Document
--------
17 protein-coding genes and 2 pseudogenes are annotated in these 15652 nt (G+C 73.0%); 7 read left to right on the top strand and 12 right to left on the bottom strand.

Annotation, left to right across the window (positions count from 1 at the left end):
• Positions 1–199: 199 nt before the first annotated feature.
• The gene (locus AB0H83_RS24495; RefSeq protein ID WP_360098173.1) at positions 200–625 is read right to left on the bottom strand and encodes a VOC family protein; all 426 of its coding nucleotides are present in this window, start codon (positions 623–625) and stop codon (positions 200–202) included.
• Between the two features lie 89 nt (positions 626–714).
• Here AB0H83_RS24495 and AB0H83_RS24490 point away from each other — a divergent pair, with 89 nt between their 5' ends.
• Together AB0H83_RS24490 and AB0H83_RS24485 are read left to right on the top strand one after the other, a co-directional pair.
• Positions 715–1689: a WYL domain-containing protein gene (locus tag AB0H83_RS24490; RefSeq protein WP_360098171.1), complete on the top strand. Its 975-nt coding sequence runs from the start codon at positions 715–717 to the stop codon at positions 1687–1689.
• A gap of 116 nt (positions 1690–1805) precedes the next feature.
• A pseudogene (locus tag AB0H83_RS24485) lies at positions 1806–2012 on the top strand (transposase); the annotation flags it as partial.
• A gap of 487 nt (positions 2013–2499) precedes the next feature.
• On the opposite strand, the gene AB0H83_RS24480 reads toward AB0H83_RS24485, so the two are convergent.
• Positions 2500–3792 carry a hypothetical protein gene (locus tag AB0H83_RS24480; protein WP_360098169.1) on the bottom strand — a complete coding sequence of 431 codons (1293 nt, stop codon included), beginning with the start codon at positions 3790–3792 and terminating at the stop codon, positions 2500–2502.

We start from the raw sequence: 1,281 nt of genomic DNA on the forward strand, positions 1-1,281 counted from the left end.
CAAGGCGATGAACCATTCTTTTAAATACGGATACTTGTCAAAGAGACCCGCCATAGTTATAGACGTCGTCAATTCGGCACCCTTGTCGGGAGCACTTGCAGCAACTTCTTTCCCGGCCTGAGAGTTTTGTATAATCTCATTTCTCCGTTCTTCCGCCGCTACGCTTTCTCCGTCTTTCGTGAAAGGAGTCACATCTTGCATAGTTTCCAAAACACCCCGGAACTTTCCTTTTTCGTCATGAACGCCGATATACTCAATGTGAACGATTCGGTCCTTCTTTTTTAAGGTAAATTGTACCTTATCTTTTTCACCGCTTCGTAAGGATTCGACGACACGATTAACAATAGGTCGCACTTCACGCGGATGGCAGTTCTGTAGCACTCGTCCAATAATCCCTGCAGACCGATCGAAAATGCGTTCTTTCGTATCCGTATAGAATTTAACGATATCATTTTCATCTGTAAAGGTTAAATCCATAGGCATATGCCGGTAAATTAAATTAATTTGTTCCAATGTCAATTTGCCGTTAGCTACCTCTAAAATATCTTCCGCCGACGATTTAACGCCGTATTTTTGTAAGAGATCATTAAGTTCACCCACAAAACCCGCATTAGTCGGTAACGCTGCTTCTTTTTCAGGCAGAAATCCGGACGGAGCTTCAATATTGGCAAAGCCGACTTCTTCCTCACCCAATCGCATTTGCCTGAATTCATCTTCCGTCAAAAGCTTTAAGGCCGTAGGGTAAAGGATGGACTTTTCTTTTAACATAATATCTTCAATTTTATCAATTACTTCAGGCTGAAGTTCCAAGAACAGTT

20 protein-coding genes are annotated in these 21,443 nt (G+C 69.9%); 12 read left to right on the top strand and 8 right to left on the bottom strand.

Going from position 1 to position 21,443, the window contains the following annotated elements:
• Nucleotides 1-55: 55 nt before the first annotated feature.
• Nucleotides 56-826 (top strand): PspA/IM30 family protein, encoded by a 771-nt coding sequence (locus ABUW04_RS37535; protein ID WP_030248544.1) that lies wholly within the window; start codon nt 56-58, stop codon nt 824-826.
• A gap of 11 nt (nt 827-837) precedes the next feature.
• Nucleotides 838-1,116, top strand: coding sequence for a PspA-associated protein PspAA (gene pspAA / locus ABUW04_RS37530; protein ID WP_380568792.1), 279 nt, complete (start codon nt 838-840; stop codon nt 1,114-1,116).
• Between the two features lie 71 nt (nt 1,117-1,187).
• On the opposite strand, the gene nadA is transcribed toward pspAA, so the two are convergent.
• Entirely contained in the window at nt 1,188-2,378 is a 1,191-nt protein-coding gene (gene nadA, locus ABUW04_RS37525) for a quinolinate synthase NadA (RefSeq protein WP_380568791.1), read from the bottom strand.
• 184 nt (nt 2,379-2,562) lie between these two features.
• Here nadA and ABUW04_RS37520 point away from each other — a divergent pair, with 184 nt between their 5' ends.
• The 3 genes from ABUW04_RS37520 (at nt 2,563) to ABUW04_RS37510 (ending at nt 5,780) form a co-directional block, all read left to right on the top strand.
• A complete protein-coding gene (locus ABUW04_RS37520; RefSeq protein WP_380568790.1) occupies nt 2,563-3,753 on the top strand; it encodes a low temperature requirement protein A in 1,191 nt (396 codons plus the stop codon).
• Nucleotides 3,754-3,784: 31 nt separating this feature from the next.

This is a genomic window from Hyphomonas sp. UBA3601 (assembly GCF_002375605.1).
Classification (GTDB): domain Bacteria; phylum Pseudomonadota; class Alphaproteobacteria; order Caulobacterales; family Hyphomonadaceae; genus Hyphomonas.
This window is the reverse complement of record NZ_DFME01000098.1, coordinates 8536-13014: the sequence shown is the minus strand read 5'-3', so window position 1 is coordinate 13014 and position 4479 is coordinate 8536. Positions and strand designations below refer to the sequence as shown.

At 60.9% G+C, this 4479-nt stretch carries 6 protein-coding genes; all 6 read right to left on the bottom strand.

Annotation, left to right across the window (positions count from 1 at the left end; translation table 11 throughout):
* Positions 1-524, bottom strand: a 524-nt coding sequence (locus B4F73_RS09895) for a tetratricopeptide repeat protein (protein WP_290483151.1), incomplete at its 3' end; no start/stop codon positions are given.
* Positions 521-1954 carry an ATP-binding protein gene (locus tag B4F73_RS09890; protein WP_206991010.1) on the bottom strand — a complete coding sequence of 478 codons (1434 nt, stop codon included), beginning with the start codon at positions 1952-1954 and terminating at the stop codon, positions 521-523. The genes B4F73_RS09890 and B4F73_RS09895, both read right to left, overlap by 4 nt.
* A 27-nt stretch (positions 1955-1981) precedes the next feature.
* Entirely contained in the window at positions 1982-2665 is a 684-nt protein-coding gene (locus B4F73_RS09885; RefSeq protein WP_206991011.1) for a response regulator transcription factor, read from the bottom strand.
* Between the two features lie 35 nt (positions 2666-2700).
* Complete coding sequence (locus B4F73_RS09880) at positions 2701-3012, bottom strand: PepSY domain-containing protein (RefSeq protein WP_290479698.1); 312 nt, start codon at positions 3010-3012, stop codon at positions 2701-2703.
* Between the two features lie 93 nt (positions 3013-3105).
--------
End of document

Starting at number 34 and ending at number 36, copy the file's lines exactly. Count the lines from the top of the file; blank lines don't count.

Annotation, left to right across the window (positions count from 1 at the left end; translation table 11 throughout):
* Positions 1-524, bottom strand: a 524-nt coding sequence (locus B4F73_RS09895) for a tetratricopeptide repeat protein (protein WP_290483151.1), incomplete at its 3' end; no start/stop codon positions are given.
* Positions 521-1954 carry an ATP-binding protein gene (locus tag B4F73_RS09890; protein WP_206991010.1) on the bottom strand — a complete coding sequence of 478 codons (1434 nt, stop codon included), beginning with the start codon at positions 1952-1954 and terminating at the stop codon, positions 521-523. The genes B4F73_RS09890 and B4F73_RS09895, both read right to left, overlap by 4 nt.